Effie Caldarola

When my daughter and I paid a visit to a college campus, we took some local advice and visited a popular pizza place. It proved a good recommendation. As we walked back to our hotel, we carried a box with the remains of a great meal.

Ahead of us, an old man sat on the sidewalk, leaning up against a building. Disheveled and roughly bearded, he was obviously familiar with the street. We looked at our pizza; honestly, when would we get a chance to eat it? So as we walked by, we smiled, proffered our pizza and asked the man if he wanted it. As we walked on, we glanced back to see him eagerly devouring a slice.

I’ve written about this little incident before, not in a sense of self-congratulation. Far from it. The episode sticks in my mind because I wonder why we didn’t, on a safe block on a busy street, take the time to offer a little conversation with our meager gift? Was the man a real person to us or was he an object of our paltry charity?

This question persists because I think it lies at the heart of Lent. If Lent doesn’t challenge us to embrace the poor, to connect, then we’re missing the mark.

Lent starts with Isaiah 58:5-6 telling us how God disparages our sackcloth and ashes ideas about fasting. Instead, he says, “Is this not … the fast that I choose: releasing those bound unjustly, untying the thongs of the yoke; setting free the oppressed, breaking off every yoke?”

And when Christ starts dividing the sheep from the goats in Matthew 25, he bases it on how we treated the “least” of these, not on how strenuously we kept our faith a private matter. This Christianity is not for the faint of heart, nor for those who don’t reach out.

In an Omaha World Herald story, columnist Erin Grace tells of a man who decided on his 50th birthday to do something radical. He’s giving $50 away each week of his 50th year.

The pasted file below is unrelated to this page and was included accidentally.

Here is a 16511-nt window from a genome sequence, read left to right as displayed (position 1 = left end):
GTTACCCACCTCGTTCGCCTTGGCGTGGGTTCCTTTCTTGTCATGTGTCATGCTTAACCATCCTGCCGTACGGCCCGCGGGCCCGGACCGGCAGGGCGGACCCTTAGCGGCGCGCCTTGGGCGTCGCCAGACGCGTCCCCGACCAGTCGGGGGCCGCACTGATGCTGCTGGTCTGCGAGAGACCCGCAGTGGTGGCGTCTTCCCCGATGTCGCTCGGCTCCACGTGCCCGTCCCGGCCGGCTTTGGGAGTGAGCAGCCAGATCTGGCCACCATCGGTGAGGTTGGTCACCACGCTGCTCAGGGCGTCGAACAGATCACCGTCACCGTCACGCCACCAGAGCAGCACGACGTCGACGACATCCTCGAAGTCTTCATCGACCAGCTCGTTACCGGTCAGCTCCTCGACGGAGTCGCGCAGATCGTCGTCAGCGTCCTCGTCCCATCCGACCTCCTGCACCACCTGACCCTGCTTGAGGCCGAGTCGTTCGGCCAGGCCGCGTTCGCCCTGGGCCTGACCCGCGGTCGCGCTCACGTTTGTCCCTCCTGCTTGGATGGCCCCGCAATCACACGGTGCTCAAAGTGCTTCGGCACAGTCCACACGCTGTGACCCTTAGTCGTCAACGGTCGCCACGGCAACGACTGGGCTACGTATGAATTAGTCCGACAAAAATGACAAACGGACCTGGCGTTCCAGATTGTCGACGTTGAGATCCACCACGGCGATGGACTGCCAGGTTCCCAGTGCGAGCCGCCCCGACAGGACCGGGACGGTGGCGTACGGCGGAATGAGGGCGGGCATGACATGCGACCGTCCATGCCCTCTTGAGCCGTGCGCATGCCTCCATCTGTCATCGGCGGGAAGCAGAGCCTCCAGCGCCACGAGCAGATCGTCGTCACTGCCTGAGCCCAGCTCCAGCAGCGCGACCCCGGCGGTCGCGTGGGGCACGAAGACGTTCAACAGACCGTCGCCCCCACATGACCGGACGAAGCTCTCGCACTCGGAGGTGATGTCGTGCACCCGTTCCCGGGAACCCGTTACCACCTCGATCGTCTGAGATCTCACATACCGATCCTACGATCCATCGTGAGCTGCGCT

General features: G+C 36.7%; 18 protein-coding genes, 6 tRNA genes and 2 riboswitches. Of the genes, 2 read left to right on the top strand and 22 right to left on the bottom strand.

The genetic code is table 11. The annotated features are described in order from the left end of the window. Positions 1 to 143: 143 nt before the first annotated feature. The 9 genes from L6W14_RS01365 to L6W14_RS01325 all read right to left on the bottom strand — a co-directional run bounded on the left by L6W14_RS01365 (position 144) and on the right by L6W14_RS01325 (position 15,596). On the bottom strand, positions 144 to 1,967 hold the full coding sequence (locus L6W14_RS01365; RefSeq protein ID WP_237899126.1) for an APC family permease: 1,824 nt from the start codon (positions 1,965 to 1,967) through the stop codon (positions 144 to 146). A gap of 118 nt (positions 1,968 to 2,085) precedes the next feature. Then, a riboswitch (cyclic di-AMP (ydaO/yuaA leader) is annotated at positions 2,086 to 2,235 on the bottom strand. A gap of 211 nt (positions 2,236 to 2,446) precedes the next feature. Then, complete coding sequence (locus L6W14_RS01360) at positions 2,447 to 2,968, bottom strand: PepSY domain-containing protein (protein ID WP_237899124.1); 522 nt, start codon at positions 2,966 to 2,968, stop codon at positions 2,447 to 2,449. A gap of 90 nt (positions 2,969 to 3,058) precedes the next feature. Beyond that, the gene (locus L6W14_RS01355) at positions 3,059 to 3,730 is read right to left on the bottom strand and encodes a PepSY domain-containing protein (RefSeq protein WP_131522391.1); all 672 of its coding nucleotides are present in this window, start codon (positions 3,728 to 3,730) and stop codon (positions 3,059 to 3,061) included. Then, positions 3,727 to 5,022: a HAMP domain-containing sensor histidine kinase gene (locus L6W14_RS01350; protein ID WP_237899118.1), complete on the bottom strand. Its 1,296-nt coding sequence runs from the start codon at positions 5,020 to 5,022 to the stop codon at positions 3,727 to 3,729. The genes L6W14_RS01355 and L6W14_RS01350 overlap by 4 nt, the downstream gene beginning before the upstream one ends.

We’re not talking about writing 52 checks and patting himself on the back. No, he’s personally handing $50 to mostly strangers whom he happens to encounter. He gives each person his business card with an email and his blog address. He’s getting acquainted with the people he meets and blogging about his encounters.

Here are just a few examples of the people he’s shared his money with, according to Grace: two homeless vets panhandling; a street corner musician; a waitress; a clerk; a college freshman; an immigrant woman sorting through a bin at Goodwill Industries; a guy who couldn’t pay his tab at a restaurant — that one resulted in a two-hour conversation.

All along the way, this man established relationships and discovered things about people’s lives. He connected.

In other words, he did what Christ did countless times in the Gospel. He shared of himself. He went beyond our pizza give-away. And imagine how radically the year will change his life?

Lent is not over. There are many ways to connect. Find out how you might help your local Catholic Charities up close and personal, if just for a day. Join your parish social justice committee and find out how they are advocating for and journeying with the poor. Tip someone generously. Notice the poor around you. Step out of your comfort zone.

Our Catholic Church has a preferential option for the poor, part of our social teaching. It can’t be an academic thing for us or just another place to write a check. We must connect. And Lent is the ideal place to begin.